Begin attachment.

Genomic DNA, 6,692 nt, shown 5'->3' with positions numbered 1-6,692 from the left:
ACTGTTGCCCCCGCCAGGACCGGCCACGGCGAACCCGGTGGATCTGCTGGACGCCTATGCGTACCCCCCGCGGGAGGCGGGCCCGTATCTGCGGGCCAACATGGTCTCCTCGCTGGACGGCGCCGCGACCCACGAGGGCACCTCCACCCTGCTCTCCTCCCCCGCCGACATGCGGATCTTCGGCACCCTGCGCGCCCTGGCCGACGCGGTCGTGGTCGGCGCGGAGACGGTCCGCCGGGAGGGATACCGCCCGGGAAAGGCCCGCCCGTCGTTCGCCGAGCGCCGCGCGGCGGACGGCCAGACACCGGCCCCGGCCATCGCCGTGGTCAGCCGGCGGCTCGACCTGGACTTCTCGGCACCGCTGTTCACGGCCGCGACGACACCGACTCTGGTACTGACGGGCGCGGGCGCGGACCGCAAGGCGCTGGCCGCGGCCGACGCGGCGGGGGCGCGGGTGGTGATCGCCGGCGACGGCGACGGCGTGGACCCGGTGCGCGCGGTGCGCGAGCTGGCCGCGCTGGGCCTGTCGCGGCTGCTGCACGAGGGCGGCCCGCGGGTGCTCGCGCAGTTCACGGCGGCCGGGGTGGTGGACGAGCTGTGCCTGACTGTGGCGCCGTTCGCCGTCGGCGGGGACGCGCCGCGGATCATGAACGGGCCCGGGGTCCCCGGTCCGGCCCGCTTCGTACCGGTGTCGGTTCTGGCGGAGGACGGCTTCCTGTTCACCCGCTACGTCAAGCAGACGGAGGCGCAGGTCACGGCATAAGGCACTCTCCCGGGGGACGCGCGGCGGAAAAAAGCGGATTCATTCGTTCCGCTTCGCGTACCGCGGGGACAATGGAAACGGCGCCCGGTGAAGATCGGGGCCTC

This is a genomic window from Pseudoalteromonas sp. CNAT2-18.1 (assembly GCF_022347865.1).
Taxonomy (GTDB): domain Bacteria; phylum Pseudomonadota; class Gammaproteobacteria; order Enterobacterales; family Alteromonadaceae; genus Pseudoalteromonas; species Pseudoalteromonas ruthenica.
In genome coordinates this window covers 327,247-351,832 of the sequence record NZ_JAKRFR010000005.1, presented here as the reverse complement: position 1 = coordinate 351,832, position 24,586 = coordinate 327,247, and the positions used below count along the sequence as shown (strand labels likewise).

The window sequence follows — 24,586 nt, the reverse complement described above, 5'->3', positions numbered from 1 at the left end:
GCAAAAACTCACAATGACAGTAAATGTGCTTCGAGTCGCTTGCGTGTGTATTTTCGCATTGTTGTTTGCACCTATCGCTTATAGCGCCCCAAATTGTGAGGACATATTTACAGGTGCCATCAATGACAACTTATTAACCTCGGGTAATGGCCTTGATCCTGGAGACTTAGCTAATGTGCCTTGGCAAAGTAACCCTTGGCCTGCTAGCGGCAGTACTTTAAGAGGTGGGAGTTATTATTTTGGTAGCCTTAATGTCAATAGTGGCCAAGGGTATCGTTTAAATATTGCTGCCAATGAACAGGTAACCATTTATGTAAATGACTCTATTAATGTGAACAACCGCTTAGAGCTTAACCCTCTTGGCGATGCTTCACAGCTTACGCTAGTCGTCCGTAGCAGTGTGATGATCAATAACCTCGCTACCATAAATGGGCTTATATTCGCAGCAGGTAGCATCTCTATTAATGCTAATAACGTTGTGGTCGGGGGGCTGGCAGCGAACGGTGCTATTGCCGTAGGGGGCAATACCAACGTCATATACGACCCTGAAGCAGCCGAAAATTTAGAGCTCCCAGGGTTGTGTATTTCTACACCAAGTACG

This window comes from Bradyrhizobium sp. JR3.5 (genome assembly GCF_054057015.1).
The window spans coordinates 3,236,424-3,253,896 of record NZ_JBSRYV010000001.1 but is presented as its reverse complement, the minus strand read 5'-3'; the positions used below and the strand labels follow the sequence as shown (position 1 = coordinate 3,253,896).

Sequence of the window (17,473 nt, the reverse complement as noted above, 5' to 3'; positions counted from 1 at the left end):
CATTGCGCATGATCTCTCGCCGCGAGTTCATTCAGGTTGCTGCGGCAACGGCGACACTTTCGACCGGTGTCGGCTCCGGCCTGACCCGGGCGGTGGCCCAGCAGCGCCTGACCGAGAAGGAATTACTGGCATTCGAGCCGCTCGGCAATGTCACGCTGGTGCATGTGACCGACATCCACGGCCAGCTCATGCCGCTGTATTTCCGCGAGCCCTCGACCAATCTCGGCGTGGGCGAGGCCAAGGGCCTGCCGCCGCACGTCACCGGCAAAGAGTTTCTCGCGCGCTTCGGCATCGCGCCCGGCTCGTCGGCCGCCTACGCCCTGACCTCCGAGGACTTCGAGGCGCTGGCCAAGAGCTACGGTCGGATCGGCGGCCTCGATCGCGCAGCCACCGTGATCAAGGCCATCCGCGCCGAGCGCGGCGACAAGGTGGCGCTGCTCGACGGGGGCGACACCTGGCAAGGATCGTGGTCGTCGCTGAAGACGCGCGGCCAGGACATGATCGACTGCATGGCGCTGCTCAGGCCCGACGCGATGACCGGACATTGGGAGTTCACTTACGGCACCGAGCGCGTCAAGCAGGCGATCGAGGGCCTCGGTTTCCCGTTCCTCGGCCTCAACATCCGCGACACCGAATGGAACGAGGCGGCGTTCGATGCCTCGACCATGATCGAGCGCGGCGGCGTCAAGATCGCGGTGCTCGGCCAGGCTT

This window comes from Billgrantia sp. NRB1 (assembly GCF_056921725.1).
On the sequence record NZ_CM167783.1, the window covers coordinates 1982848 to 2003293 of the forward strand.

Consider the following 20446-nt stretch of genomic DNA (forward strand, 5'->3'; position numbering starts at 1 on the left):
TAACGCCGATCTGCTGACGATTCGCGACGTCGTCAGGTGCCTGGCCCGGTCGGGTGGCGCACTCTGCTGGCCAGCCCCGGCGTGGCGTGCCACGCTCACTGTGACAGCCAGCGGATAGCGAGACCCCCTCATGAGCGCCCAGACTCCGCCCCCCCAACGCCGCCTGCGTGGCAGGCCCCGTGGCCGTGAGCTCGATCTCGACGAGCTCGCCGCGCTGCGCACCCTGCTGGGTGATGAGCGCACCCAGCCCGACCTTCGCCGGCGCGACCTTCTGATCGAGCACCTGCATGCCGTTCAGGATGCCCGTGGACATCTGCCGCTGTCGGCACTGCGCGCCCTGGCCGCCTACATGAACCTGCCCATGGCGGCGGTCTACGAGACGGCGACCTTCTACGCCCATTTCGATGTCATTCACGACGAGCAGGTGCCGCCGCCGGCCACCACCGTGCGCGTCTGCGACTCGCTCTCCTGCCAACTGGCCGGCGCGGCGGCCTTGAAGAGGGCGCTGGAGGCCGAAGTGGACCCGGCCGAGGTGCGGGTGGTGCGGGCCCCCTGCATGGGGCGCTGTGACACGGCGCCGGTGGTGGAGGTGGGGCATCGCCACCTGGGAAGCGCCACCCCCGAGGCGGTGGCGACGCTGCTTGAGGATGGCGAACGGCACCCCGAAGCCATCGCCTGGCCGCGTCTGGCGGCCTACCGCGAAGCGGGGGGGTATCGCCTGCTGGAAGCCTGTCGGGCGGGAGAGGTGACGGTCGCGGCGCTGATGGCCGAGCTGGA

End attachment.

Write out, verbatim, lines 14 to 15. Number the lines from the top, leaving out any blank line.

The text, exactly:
Consider the following 20446-nt stretch of genomic DNA (forward strand, 5'->3'; position numbering starts at 1 on the left):
TAACGCCGATCTGCTGACGATTCGCGACGTCGTCAGGTGCCTGGCCCGGTCGGGTGGCGCACTCTGCTGGCCAGCCCCGGCGTGGCGTGCCACGCTCACTGTGACAGCCAGCGGATAGCGAGACCCCCTCATGAGCGCCCAGACTCCGCCCCCCCAACGCCGCCTGCGTGGCAGGCCCCGTGGCCGTGAGCTCGATCTCGACGAGCTCGCCGCGCTGCGCACCCTGCTGGGTGATGAGCGCACCCAGCCCGACCTTCGCCGGCGCGACCTTCTGATCGAGCACCTGCATGCCGTTCAGGATGCCCGTGGACATCTGCCGCTGTCGGCACTGCGCGCCCTGGCCGCCTACATGAACCTGCCCATGGCGGCGGTCTACGAGACGGCGACCTTCTACGCCCATTTCGATGTCATTCACGACGAGCAGGTGCCGCCGCCGGCCACCACCGTGCGCGTCTGCGACTCGCTCTCCTGCCAACTGGCCGGCGCGGCGGCCTTGAAGAGGGCGCTGGAGGCCGAAGTGGACCCGGCCGAGGTGCGGGTGGTGCGGGCCCCCTGCATGGGGCGCTGTGACACGGCGCCGGTGGTGGAGGTGGGGCATCGCCACCTGGGAAGCGCCACCCCCGAGGCGGTGGCGACGCTGCTTGAGGATGGCGAACGGCACCCCGAAGCCATCGCCTGGCCGCGTCTGGCGGCCTACCGCGAAGCGGGGGGGTATCGCCTGCTGGAAGCCTGTCGGGCGGGAGAGGTGACGGTCGCGGCGCTGATGGCCGAGCTGGA